The Broadsheet: February 16th

February 16, 2017, 12:47 PM UTC

Good morning, Broadsheet readers! An Oprah episode may have helped sink Andy Puzder, Kellyanne Conway is becoming a cable news pariah, and a buzzy VR startup gets hit with a gender discrimination suit. Have a great Thursday.


 Too big a leap. Magic Leap, a secretive Florida-based VR startup valued at $4.5 billion, is the latest tech company to be sued for gender discrimination.

The suit was filed by former marketing VP Tannen Campbell, who was—ironically—brought into the company to help it appeal to women, according to Techcrunch. The document is full of allegations of almost cartoonishly horrific behavior, but what jumped out at me is Campbell's charge that the company's massive gender disparity is putting the startup at a competitive disadvantage.

"Sadly, because Magic Leap seldom hires and does not actively recruit female candidates, the company loses competitive advantage to products like Microsoft’s Hololens. Microsoft, which employs far more females on its team, developed its similar product on a faster time line with more content that appeals to both genders," reads the suit. "All the engineers and others in predominately-male Magic Leap could conceive of to make the product female friendly was to produce a version in pink."

(Neither Campbell or Magic Leap have responded to Fortune's requests for comment.)

While this isn't as egregious as, say, the claim that an IT employee reportedly told a female hire with tech troubles that, "In IT we have a saying; stay away from the Three Os: Orientals, Old People, and Ovaries," it is a powerful argument. And one that has the potential to sway even those who might be tempted to pooh-pooh claims about a "hostile work environment." It's a reminder that sexist workplaces aren't just harmful to female employees (though that should be enough!)—they are also toxic to a company's future. Fortune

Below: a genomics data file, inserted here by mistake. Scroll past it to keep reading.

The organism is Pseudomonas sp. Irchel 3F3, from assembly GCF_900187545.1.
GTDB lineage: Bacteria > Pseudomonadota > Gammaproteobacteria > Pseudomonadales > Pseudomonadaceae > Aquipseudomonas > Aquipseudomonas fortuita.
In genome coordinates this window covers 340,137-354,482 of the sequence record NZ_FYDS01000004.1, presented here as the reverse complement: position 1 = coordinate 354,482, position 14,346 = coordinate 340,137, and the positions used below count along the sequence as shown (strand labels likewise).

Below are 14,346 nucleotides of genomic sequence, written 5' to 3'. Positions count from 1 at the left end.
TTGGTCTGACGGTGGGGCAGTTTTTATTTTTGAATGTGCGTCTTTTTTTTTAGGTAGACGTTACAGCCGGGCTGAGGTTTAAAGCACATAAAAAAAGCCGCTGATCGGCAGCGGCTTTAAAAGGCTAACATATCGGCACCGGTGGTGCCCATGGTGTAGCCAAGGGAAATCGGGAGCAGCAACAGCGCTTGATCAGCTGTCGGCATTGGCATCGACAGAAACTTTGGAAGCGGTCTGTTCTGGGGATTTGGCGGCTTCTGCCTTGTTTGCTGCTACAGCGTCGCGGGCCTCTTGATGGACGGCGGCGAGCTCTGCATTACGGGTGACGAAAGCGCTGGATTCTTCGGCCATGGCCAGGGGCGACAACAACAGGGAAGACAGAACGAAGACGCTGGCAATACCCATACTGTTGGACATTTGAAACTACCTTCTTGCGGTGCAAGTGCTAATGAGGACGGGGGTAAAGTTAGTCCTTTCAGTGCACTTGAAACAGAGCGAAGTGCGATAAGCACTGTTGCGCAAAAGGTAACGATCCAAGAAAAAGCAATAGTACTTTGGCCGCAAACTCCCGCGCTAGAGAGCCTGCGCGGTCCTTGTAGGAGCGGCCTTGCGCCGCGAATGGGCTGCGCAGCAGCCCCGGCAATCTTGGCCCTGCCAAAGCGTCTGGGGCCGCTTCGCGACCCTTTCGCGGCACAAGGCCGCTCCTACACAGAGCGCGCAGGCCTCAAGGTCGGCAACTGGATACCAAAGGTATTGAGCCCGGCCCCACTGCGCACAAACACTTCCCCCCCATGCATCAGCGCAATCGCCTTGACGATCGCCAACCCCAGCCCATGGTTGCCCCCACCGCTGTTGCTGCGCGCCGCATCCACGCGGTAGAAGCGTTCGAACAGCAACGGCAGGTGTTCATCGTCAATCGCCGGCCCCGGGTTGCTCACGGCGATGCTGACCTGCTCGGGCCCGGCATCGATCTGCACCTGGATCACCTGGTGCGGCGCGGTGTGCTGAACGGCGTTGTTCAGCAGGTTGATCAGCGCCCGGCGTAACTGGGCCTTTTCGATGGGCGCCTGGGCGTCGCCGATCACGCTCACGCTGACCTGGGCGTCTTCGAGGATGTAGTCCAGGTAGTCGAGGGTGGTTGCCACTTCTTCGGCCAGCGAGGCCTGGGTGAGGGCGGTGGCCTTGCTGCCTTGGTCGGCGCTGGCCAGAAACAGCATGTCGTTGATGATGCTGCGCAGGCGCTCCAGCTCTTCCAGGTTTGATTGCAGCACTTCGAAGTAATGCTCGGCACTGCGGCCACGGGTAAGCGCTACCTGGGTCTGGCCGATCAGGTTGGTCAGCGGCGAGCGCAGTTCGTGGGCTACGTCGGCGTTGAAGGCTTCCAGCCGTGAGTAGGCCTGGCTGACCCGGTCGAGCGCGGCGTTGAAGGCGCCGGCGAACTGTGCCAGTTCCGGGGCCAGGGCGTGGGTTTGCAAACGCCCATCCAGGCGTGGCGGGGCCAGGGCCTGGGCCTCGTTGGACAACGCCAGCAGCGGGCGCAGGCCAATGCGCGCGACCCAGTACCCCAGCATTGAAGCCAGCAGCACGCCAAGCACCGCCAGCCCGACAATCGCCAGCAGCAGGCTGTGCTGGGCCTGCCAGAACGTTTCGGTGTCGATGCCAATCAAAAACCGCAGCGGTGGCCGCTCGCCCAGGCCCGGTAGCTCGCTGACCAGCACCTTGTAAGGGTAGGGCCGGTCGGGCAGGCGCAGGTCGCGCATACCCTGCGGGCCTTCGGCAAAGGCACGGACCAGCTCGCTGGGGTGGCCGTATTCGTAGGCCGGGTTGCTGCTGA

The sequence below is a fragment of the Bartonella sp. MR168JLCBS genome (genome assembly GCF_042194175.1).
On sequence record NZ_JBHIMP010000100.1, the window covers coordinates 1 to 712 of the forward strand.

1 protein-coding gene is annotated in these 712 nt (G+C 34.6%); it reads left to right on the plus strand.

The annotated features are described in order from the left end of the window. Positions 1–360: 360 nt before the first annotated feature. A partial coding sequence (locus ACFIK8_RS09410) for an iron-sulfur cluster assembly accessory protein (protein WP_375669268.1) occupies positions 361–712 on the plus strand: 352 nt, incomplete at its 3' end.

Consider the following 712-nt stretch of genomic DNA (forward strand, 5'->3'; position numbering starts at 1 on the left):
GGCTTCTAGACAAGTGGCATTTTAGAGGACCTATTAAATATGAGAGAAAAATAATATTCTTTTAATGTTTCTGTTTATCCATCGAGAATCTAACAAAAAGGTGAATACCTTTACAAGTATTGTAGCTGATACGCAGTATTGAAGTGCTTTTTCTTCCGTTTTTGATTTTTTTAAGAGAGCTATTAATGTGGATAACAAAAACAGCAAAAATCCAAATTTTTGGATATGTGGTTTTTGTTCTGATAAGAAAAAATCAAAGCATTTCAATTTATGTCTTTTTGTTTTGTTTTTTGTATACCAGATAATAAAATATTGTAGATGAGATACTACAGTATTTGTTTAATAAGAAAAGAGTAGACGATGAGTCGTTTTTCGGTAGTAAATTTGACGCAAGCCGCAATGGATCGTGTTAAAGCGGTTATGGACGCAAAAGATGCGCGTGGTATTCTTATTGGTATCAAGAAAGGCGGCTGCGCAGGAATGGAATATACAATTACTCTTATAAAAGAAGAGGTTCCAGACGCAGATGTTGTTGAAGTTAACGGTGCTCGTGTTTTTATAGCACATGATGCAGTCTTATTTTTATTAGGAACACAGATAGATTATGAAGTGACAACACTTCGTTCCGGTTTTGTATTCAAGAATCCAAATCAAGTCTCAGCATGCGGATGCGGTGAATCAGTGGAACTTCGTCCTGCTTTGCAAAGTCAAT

Puzder's out. CKE Restaurants CEO Andy Puzder, Trump’s pick for secretary of labor, has withdrawn from consideration. The move comes after weeks of scrutiny over treatment of his workers and decades-old abuse allegations from his ex-wife Lisa Fierstein (which she has since retracted). Fierstein's allegations received new scrutiny recently thanks to a tape that surfaced of her appearing in disguise on a 1990 episode of The Oprah Winfrey Show talking about how her abusive husband “vowed revenge.” Time

 Pumped about PepsiCo. Investors are buzzing about PepsiCo's strong fourth-quarter results, which the company reported yesterday. CEO Indra Nooyi—No. 2 on Fortune's list of Most Powerful Women—attributes the company's success to its increased focus on healthier snacks. Despite the win, the company is forecasting lower revenue for 2017 than expected, something that analysts are saying is typical of its "under-promise, over-deliver" approach (a tendency that studies show is distinctly feminine). Fortune